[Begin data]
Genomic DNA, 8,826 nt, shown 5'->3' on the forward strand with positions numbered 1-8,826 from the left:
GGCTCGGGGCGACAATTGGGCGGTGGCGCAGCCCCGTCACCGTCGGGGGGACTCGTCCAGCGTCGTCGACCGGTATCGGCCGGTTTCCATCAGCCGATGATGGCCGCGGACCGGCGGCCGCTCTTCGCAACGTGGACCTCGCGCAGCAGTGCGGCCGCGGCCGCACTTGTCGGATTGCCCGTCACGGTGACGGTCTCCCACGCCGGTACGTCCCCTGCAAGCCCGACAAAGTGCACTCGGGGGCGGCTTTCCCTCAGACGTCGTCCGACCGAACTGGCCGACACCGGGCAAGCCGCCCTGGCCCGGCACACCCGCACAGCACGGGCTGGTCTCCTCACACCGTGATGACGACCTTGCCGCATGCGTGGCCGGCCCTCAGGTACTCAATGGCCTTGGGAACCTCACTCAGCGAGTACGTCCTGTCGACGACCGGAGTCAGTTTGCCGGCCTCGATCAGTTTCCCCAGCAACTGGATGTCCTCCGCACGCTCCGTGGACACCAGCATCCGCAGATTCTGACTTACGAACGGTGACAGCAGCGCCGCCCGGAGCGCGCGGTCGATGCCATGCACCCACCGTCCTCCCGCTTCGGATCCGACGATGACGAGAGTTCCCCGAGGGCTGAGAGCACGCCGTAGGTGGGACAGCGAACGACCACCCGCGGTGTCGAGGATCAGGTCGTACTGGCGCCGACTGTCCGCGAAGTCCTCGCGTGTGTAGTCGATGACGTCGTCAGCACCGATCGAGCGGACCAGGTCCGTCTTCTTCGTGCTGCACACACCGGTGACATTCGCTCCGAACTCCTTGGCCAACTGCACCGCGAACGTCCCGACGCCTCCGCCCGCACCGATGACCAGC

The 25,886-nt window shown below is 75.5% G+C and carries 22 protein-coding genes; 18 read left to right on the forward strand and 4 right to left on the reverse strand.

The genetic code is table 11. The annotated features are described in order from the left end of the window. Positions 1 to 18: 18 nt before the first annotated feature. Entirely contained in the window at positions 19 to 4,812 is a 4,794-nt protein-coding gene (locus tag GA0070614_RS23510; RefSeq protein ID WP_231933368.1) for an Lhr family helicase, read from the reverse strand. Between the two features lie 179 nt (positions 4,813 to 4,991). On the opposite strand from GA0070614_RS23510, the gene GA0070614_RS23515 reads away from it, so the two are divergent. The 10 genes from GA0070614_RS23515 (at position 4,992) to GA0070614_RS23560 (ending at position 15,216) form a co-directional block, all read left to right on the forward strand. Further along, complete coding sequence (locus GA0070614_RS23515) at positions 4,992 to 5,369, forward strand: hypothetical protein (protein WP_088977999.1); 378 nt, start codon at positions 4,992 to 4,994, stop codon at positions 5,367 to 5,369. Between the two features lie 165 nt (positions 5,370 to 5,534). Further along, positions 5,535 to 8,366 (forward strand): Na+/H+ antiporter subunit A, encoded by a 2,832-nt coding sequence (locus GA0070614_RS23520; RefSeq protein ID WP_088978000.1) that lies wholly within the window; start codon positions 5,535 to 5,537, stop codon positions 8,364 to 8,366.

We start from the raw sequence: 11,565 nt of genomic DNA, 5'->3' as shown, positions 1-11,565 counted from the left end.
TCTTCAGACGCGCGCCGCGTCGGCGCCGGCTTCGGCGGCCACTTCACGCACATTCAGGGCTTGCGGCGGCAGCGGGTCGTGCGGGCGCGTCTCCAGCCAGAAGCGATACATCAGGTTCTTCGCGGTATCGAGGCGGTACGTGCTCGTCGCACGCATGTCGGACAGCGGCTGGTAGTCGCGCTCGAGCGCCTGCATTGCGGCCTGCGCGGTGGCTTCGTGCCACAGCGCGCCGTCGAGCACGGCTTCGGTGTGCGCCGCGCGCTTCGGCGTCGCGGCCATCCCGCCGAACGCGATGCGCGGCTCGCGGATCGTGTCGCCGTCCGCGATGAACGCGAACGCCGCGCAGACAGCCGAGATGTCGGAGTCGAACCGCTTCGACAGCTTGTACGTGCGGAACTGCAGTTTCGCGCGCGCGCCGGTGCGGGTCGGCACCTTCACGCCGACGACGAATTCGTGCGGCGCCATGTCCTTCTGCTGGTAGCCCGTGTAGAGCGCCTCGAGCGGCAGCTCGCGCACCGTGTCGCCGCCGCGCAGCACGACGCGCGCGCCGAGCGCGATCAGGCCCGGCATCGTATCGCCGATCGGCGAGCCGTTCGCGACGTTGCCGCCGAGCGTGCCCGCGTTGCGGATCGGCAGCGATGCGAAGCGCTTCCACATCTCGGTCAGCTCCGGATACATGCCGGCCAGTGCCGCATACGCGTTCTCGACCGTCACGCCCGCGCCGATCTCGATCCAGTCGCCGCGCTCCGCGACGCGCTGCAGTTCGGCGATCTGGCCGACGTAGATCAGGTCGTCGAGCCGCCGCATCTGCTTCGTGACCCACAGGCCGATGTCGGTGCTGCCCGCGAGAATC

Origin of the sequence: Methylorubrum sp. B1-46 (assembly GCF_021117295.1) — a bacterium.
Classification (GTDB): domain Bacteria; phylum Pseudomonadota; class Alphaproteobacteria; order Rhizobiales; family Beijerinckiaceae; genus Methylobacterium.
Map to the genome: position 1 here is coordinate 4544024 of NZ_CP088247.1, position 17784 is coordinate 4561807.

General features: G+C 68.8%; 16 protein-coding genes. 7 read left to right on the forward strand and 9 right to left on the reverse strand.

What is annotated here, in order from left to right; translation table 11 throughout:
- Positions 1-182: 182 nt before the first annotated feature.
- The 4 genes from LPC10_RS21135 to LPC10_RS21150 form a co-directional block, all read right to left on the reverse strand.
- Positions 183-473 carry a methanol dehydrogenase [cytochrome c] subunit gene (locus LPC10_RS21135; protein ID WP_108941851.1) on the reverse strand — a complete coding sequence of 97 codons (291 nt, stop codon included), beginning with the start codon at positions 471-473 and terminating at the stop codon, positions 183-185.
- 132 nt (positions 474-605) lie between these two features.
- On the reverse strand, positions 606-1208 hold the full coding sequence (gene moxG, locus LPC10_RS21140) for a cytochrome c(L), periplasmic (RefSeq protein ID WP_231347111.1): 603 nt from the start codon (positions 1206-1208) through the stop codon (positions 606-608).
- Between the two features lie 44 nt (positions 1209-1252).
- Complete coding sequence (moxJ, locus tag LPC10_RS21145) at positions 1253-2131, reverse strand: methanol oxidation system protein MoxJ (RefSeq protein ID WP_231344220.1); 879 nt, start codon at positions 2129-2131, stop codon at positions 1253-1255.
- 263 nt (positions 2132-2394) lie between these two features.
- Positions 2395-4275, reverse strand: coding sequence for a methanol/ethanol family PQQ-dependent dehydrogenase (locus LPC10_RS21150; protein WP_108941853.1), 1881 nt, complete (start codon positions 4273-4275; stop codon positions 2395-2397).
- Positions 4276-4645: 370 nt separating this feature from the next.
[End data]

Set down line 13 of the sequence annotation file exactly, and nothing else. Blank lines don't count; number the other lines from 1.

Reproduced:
- The 4 genes from LPC10_RS21135 to LPC10_RS21150 form a co-directional block, all read right to left on the reverse strand.